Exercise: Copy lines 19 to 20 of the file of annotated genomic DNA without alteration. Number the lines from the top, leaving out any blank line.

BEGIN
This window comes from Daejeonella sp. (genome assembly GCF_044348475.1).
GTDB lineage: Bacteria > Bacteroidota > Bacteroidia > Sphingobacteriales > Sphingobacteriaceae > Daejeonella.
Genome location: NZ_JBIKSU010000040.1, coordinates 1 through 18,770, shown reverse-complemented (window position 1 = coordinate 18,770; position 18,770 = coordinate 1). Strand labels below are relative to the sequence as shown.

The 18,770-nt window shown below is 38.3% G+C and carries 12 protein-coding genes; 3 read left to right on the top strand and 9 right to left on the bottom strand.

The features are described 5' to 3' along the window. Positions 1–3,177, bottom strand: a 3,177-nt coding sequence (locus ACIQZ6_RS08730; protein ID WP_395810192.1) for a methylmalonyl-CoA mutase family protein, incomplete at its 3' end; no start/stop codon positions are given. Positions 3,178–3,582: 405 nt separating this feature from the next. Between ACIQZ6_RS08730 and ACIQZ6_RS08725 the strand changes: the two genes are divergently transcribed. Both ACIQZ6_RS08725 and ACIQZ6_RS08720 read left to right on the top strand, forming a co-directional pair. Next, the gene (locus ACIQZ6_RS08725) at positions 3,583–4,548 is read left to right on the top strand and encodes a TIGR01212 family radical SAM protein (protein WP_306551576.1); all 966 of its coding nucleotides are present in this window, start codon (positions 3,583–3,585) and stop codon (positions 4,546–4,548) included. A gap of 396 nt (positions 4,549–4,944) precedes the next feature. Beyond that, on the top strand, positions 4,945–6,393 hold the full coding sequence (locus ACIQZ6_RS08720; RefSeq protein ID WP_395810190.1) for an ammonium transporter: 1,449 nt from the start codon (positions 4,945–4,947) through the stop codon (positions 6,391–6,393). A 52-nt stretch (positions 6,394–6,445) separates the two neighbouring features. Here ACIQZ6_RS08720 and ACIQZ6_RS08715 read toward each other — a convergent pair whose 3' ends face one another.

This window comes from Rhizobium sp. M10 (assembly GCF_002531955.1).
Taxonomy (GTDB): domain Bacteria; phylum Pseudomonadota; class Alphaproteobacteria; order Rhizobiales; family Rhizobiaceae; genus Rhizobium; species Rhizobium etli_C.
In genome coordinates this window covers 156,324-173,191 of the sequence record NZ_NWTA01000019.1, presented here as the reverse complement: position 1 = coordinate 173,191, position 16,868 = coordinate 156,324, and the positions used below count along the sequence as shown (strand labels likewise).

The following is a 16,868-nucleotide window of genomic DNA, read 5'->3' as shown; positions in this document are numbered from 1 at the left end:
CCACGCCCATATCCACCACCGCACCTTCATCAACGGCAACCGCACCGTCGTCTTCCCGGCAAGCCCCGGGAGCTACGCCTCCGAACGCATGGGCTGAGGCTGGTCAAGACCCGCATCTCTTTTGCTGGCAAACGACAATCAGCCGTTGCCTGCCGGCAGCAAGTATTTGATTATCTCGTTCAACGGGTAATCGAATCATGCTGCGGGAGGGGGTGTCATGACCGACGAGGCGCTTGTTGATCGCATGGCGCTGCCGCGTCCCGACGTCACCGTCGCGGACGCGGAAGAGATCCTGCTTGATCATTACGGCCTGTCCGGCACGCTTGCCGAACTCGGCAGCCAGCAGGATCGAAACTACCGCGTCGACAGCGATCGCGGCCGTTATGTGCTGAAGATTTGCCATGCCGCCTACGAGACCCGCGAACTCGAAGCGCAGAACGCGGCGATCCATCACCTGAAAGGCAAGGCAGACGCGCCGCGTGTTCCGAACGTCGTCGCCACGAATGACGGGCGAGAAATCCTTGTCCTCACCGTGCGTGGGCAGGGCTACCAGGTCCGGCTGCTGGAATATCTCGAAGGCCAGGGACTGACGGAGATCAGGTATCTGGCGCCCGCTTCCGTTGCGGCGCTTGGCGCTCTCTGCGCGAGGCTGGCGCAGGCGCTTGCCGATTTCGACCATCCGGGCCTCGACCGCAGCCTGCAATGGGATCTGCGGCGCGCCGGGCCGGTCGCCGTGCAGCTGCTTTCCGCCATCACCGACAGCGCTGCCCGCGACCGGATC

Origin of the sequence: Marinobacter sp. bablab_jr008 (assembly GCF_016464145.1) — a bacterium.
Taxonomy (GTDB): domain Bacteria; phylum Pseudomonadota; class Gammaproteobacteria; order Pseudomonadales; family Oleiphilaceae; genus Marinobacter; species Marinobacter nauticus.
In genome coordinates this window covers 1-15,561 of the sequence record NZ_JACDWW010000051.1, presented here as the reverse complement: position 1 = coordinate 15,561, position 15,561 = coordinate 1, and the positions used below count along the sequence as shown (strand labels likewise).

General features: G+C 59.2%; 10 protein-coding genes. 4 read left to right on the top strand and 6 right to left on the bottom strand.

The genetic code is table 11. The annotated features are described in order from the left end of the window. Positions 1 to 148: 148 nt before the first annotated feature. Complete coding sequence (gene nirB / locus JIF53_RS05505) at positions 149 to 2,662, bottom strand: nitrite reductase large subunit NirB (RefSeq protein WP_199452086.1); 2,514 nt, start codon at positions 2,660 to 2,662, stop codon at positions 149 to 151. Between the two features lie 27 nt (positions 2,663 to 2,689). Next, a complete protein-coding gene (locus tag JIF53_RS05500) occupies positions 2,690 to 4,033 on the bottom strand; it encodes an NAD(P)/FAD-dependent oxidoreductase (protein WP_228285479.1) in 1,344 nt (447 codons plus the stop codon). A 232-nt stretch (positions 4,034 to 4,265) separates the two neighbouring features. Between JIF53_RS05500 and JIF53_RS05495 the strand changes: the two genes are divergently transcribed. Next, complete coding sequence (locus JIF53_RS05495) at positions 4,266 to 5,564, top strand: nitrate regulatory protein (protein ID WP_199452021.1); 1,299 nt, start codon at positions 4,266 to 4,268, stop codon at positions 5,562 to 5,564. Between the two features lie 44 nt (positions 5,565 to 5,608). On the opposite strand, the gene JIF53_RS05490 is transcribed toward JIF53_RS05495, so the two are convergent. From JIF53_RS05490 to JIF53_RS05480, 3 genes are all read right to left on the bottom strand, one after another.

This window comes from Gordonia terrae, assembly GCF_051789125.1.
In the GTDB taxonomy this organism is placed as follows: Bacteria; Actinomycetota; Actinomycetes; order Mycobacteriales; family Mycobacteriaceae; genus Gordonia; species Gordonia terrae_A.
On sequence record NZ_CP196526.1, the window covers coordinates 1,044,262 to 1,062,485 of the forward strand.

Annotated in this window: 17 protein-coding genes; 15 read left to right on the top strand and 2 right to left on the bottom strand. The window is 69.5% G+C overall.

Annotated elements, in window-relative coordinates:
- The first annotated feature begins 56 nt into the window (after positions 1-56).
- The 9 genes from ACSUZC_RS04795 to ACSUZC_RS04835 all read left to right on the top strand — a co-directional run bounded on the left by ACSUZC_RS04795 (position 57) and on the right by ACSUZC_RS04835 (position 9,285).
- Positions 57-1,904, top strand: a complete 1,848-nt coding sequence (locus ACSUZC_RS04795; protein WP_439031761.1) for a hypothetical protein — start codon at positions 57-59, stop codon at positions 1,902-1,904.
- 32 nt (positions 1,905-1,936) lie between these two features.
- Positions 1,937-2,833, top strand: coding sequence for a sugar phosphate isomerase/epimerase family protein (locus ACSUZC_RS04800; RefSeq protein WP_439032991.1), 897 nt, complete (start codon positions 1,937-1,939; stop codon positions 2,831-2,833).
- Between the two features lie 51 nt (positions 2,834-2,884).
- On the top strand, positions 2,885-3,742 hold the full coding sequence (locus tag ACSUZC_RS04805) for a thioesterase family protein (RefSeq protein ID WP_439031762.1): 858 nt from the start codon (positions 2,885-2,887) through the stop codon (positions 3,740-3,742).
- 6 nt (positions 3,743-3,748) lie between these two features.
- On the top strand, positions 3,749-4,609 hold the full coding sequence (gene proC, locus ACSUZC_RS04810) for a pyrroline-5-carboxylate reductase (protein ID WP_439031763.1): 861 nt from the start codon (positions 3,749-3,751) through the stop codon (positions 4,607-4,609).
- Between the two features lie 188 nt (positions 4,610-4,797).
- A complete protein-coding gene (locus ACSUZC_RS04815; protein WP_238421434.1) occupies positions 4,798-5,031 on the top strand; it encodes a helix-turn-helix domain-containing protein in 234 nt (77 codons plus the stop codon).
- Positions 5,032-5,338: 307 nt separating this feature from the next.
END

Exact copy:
Annotated in this window: 17 protein-coding genes; 15 read left to right on the top strand and 2 right to left on the bottom strand. The window is 69.5% G+C overall.

Annotated elements, in window-relative coordinates: